The Ultimate Fighter 16, Episode 9: Friends and fighting

In life and The Ultimate Fighter, stepping up and apologizing is a Good Thing. From a utilitarian perspective, apologies add much to the greater good. They free society of the need to do excessive policing, allowing that society to focus on more positive efforts. They also establish norms of decency that reduce the risk of society members being victimized.

Dana White might not be a utilitarian philosophy student, but he appreciates a good solid apology. So when he brought in James Chaney to confront him about potentially biting Jon Manley in the previous fight, he was impressed that Chaney immediately confessed and said he was sorry. White reiterated that there’s no place for biting in fighting, but with Chaney showing nothing but remorse, White accepted the apology.

In the house, things aren’t resolved in such a civil utilitarian fashion. Julian Lane says something about the military that his buddy Colton Smith doesn’t like. Colton says he’s doing something positive with his life. Julian says he is, too. Colton is surprised to hear that acting “a fool” on television is “positive,” and he piles on. “OK, Junie Browning.”

Oh, it’s on. Maybe you can call a TUF castmate “Chris Leben,” after the show’s original meltdown artist. Maybe even “Jamie Yager.” But “Junie Browning”? Oh, Julian doesn’t like that one bit.

Dom Waters steps in “Junie”/Julian’s way but says in confessional he was tempted to let ’em go.

Colton actually handles everything himself. He repeats “Chill, man” about 15 times. He then tells Julian, “We started this together, we’ll finish this together.”

We do see a bit of friendship in the house. Fellow Canadians Mike Ricci and Michael Hill like each other. This is what we in the media business call “foreshadowing.”

Moving on to meet this week’s fighters: Dom learned MMA late in his military career. Ricci learned it from a Renzo Gracie book, practicing moves with his buddies, then from Georges St. Pierre.

Carwin thinks Ricci is the most technically sound fighter in the house and just needs to watch for Dom’s power … zzzzzzz … huh? Hey, Carwin said something funny! He jokingly says Mike’s kind of a pretty boy! That’s a joke, right?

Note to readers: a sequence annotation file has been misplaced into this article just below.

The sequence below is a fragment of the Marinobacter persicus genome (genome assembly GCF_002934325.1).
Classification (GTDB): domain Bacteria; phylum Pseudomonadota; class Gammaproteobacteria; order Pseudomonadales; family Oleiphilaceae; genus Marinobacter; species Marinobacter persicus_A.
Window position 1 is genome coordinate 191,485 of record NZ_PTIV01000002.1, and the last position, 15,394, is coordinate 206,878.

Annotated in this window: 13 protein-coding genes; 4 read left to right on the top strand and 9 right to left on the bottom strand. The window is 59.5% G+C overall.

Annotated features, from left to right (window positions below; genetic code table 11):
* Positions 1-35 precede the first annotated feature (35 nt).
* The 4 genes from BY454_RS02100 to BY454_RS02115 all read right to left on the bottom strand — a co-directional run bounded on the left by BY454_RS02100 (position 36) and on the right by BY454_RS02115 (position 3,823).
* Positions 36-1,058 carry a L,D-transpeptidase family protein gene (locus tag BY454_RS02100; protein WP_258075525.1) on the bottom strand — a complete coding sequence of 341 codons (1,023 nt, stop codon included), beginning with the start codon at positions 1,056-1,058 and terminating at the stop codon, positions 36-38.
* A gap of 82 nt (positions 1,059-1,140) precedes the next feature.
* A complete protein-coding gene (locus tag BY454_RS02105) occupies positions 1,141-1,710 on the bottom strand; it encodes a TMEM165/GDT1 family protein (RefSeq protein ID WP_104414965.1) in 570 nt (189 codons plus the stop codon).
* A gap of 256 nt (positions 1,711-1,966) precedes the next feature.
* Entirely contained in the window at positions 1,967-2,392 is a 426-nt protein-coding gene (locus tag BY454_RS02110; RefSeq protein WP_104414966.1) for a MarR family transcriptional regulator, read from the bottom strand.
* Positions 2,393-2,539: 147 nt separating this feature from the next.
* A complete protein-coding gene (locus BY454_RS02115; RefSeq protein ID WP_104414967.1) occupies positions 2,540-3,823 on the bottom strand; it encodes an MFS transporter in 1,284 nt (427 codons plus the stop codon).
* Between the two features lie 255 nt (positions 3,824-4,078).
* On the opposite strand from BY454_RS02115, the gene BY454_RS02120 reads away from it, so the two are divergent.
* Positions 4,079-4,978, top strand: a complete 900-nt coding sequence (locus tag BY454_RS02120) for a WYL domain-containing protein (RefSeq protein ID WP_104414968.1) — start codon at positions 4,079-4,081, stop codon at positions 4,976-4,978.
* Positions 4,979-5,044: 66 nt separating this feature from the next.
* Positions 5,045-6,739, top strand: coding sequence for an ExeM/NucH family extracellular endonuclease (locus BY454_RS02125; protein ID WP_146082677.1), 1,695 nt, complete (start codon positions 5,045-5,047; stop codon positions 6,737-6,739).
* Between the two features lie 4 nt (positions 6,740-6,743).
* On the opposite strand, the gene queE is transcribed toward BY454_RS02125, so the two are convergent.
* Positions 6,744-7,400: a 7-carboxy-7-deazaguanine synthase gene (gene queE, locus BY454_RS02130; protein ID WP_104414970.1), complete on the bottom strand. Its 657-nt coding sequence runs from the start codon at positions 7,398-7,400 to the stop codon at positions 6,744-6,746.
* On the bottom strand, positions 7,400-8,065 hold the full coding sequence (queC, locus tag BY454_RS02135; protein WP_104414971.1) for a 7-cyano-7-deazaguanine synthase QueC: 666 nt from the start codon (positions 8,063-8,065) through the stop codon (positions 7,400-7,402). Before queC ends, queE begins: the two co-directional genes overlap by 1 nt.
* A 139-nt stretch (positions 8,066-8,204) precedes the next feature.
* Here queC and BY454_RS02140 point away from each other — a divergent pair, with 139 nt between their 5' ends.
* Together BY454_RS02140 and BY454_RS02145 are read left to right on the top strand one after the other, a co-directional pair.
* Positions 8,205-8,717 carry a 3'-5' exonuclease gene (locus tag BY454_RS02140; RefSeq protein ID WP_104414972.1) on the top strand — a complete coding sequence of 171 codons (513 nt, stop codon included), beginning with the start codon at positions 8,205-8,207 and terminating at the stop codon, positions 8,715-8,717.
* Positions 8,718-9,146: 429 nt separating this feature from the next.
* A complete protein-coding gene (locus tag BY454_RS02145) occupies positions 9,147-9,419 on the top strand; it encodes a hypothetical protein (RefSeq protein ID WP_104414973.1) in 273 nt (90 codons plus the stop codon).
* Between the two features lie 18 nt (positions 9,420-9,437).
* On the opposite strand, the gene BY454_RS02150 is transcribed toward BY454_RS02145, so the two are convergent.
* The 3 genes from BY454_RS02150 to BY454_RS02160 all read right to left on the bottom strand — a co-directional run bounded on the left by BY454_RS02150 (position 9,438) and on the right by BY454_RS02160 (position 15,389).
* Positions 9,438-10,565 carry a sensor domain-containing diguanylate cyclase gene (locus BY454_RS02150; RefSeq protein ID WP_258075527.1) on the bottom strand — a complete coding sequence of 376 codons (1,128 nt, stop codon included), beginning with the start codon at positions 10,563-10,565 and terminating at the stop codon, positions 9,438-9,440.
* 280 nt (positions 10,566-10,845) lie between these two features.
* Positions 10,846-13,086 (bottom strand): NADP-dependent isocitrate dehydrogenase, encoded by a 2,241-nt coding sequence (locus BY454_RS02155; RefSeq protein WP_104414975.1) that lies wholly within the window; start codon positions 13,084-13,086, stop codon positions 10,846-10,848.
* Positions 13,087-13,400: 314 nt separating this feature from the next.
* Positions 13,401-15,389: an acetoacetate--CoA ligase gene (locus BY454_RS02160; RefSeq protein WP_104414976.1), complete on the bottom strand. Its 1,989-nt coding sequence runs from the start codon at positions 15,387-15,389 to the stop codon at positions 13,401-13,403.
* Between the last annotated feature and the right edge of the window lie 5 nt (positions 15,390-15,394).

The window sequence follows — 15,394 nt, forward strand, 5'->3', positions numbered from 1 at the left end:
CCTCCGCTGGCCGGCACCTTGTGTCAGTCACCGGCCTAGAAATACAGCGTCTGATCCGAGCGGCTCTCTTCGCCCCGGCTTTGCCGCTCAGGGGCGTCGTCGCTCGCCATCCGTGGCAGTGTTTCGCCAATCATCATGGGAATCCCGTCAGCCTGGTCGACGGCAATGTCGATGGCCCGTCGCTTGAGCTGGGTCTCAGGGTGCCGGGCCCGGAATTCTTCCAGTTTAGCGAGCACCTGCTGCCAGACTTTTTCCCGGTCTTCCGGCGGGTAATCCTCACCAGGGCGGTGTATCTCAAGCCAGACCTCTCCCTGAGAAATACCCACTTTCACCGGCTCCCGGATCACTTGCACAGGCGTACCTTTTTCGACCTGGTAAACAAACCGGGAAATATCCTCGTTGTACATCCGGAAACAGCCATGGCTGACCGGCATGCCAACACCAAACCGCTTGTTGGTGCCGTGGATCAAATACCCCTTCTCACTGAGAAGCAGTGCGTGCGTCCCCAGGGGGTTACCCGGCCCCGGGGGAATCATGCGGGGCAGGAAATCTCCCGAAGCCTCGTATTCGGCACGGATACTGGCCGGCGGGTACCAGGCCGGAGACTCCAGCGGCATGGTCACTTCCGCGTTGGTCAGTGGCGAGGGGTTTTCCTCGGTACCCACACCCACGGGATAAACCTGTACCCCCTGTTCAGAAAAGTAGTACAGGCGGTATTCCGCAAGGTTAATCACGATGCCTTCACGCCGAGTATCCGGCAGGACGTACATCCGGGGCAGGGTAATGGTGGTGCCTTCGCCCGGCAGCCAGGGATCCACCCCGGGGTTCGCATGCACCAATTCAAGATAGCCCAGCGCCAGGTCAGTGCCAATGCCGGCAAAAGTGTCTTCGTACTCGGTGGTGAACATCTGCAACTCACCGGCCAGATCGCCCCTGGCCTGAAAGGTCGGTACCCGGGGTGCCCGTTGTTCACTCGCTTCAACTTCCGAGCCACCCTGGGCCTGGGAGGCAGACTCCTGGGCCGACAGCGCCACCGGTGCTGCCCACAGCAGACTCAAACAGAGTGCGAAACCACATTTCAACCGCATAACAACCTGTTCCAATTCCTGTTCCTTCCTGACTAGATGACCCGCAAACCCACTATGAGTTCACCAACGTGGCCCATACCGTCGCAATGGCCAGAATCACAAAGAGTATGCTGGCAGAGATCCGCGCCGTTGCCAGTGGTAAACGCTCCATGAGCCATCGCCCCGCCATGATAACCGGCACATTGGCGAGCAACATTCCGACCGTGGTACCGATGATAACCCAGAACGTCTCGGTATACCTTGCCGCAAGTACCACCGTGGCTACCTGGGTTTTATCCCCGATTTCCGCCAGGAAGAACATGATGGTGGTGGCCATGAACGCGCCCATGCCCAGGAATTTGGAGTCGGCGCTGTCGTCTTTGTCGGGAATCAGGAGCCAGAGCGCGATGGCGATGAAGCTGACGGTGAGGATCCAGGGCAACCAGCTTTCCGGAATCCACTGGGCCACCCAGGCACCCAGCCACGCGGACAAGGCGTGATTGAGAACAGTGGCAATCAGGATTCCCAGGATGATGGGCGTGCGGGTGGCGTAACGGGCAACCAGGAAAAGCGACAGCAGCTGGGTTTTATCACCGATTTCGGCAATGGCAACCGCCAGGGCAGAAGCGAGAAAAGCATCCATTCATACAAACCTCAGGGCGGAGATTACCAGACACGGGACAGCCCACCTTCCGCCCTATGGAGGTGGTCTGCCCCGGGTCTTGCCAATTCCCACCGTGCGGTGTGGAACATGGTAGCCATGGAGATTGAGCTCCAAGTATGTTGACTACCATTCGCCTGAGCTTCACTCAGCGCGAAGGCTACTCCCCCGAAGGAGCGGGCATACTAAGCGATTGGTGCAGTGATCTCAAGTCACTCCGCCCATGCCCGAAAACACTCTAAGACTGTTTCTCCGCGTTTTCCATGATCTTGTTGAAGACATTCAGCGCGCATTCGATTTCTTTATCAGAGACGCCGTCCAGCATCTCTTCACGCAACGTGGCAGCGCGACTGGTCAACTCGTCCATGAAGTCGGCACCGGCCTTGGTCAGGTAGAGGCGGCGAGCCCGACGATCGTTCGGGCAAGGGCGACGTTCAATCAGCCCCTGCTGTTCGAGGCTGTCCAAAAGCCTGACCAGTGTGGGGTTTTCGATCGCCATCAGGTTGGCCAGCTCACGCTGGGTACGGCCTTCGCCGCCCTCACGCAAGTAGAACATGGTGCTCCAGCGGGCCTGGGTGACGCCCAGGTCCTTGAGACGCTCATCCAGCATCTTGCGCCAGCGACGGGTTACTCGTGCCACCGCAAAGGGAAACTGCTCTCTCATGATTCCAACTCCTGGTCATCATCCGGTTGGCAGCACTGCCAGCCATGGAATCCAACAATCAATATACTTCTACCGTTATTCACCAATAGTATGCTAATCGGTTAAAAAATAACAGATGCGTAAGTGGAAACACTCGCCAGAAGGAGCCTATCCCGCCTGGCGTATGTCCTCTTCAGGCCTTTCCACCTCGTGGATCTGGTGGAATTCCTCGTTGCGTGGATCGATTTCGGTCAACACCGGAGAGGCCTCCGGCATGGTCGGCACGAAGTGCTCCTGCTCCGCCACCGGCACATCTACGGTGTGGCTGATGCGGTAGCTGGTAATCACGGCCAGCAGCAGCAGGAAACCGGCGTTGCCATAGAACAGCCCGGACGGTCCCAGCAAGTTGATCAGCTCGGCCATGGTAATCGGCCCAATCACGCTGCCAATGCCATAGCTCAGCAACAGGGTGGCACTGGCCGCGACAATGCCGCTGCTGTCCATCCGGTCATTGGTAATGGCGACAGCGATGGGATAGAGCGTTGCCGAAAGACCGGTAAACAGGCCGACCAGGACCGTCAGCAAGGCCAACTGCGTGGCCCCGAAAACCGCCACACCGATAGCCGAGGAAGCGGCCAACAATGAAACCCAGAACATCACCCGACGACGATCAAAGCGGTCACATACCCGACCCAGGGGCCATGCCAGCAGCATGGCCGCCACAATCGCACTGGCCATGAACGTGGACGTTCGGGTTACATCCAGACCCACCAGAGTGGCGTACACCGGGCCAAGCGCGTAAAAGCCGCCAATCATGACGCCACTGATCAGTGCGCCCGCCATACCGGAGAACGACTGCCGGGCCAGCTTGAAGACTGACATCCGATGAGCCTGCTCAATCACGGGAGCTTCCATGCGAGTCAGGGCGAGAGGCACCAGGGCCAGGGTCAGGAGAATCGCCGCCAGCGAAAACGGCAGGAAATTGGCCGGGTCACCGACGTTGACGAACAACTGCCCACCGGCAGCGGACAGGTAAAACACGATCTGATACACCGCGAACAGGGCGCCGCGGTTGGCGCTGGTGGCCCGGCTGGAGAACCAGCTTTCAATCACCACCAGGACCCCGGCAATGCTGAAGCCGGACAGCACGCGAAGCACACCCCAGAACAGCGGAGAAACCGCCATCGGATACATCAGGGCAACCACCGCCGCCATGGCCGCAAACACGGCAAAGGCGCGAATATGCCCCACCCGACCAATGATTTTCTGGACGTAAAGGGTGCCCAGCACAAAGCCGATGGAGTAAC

At no time in the prefight buildup or the first round did Dom look like he was going to win this fight. He spends most of the first round refusing to throw his fists. Mike does a little bit more but doesn’t do anything huge. The only thing that happened — Mike landed a good kick to the liver.

Second round: Dom presses Mike face-first to the cage. Finally gets takedown. Roy Nelson yells, “Use your bony elbows, Dom!” But Mike easily drags himself to the cage and wall-walks his way up.

But Dom wears him down along the cage, drags him down and briefly has his back. Unfortunately, Dom’s grappling is just a little sloppy, so even after pressing him to the cage again and dragging him down, he lets him back up.

Again Dom pushes Mike down onto all fours and makes a bit of an effort for the choke. As time runs down, Nelson yells at him to give up on the choke and pound him, which Dom does.

We’ve got a third round, to no one’s shock. Dom looks passive again but suddenly shoots for a single-leg takedown. Mike tries to defend by grabbing a guillotine, but Dom picks him up and slams him, landing in side control. Somehow, he gives up that position, and Mike ends up on top in Dom’s guard. From there, Dom just fades away.

So Ricci advances. Meanwhile, half of the UFC’s welterweights are calling Dana White asking to matched up with either of these guys.

Dana White brings in all the fighters to ask them which castmates they want to fight. This is usually an exercise in predictability. If a couple of guys hate each other, they’ll say so. Otherwise, they all want to prove to Dana that they’ll fight anyone.

But we get one shocker. Mike Ricci wants to fight Michael Hill. And Hill is dumbfounded when he comes in to say he’ll fight anyone except his best buddy and fellow Canadian, only to hear from Roy Nelson that Ricci picked him.

This is so un-Canadian. Rush has had the same lineup since 1975. Loverboy is still touring with its debut-album lineup except for late bass player Scott Smith. Ricci and Hill’s split is the worst Canadian in-fighting since Bob and Doug McKenzie last told each other to take off.

The quarterfinal matchups are interesting in another sense:

Bristol Marunde vs. Neil Magny. Team Carwin’s most impressive fighters in the first round. Neil isn’t happy.

Igor Araujo vs. Colton Smith. They hate each other for reasons I can’t quite remember.

Joey Rivera vs. Jon Manley. Teammates and buddies, a little puzzled to be matched up.

Ricci vs. Hill. Ricci says he beat the top pick on Team Nelson, so let’s fight the second. But Hill was also the least impressive winner.

Next week: More people hate each other and fight each other. They have to plow through six fights (four quarterfinals, two semis) in the remaining episodes, so the drama in the house won’t have much time to play out.

Published by

Beau Dure

The guy who wrote a bunch of soccer books and now runs a Gen X-themed podcast while substitute teaching and continuing to write freelance stuff.

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